A Chinese scientist who engineered the first gene-edited babies may now face serious charges for fraudulent practices.
China and the United States have been the leading nations in the research and application of CRISPR-Cas9, a tool used to edit the genes of living organisms. Using this technique, scientists can remove, add, or alter a DNA sequence. The implications of CRISPR are far-reaching, with potential benefits, like making people resistant to fatal diseases like HIV/AIDS, and potential risks, like wiping out an entire population if placed in the wrong hands.
Internationally, there are no strict regulations governing the use of gene editing techniques. In the U.S., any CRISPR trials must be approved and regulated by the Food and Drug Administration's Center for Biologics Evaluation and Research. Some countries, like China, have looser laws governing the use of gene-editing on humans.
CRISPR has been successfully used on people with terminal illnesses, but its use on human embryos has been more limited and much more controversial due to its capacity to pass on traits to future generations. In September, Chinese scientist He Jiankui announced the birth of the first gene-edited babies, twin girls Lulu and Nana. Their father carries HIV, but He edited the twins' DNA to be resistant to HIV.
Chinese officials announced Monday that He's research violated federal laws and was done "in pursuit of personal fame and fortune." He claimed his experiment was approved by a local ethics committee, but the investigation found that He evaded supervision by forging ethical review documents, financing his own study, and using unsafe and ineffective methods, according to the New York Times.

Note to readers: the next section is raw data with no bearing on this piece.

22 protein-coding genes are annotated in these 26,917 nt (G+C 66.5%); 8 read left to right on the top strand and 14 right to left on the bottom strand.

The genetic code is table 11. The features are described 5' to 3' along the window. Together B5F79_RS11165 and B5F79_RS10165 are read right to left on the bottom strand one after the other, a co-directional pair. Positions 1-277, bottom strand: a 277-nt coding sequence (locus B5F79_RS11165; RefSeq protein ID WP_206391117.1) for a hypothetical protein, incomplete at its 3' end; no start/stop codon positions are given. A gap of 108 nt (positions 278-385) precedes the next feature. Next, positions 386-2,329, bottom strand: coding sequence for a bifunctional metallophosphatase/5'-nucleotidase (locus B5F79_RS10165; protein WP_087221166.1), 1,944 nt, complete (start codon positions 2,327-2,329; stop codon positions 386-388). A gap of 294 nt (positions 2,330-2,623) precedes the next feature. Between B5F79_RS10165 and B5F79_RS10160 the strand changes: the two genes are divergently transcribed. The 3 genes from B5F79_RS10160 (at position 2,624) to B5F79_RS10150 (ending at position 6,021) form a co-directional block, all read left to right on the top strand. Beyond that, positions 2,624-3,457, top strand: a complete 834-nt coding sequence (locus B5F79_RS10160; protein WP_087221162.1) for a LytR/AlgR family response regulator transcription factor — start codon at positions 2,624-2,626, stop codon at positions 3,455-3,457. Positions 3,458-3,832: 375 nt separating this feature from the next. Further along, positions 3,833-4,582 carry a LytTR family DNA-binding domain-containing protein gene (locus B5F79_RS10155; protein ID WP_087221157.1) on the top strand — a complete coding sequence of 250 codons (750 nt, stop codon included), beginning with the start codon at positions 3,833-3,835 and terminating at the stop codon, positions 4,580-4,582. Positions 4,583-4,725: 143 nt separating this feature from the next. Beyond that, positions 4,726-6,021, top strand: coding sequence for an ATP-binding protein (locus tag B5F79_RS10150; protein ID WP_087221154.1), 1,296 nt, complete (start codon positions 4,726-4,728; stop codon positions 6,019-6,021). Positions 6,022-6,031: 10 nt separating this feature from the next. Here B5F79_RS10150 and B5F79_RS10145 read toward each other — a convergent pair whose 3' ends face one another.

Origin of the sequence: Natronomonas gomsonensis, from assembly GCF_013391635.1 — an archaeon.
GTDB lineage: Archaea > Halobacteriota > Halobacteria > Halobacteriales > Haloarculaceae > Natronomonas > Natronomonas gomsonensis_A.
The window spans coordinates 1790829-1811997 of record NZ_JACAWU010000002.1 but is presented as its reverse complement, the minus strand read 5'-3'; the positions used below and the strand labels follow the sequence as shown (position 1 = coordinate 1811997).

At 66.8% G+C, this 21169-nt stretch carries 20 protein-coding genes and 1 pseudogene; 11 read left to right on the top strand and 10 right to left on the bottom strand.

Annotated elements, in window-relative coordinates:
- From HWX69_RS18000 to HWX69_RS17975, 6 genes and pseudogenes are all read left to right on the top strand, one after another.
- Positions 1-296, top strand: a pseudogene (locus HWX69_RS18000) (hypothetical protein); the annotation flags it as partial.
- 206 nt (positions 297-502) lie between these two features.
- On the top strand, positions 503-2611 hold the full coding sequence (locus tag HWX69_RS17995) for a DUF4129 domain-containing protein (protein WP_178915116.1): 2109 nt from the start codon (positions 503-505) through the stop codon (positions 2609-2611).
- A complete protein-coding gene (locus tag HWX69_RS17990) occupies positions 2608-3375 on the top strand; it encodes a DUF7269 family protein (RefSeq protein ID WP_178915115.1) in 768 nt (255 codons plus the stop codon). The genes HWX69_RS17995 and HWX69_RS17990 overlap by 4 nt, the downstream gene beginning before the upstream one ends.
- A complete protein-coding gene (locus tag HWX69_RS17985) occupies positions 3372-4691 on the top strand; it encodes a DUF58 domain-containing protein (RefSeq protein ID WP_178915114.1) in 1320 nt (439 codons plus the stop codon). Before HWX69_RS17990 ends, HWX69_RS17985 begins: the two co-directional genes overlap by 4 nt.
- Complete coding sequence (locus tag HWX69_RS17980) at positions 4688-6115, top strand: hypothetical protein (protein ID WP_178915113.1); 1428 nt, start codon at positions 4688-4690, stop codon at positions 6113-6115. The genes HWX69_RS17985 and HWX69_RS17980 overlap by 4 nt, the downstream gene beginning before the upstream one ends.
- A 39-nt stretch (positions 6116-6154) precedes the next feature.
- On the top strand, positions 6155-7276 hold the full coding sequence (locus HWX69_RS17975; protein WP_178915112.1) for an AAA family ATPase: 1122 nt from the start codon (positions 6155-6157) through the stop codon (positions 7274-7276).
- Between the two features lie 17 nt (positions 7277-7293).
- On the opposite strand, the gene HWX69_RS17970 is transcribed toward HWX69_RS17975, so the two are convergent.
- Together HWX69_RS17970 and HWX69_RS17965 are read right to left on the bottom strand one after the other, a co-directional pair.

He was also criticized for using CRISPR in this case when there are safer ways to prevent HIV. An HIV-infected man He tried to recruit told Chinese news magazine Sanlian Life Weekly that he was not informed of the ethical concerns of using CRISPR to edit human embryos. Stat reported that the opportunity appealed to Chinese citizens with HIV who felt the need to carry on their family duty of reproduction.
In the fall, after He announced the birth of Lulu and Nana, CRISPR inventor Feng Zhang called for a moratorium on its use in human embryos, saying the risks outweighed the benefits. Following this case, China may take another look at its gene editing regulations.
"Even though the Ministry of Health has issued ethical rules, the legal responsibility is unclear and the penalties are very light," Wang Yue, a professor at Peking University who researches health law in China, told the New York Times, saying this example served as a warning for China to enact stricter regulations.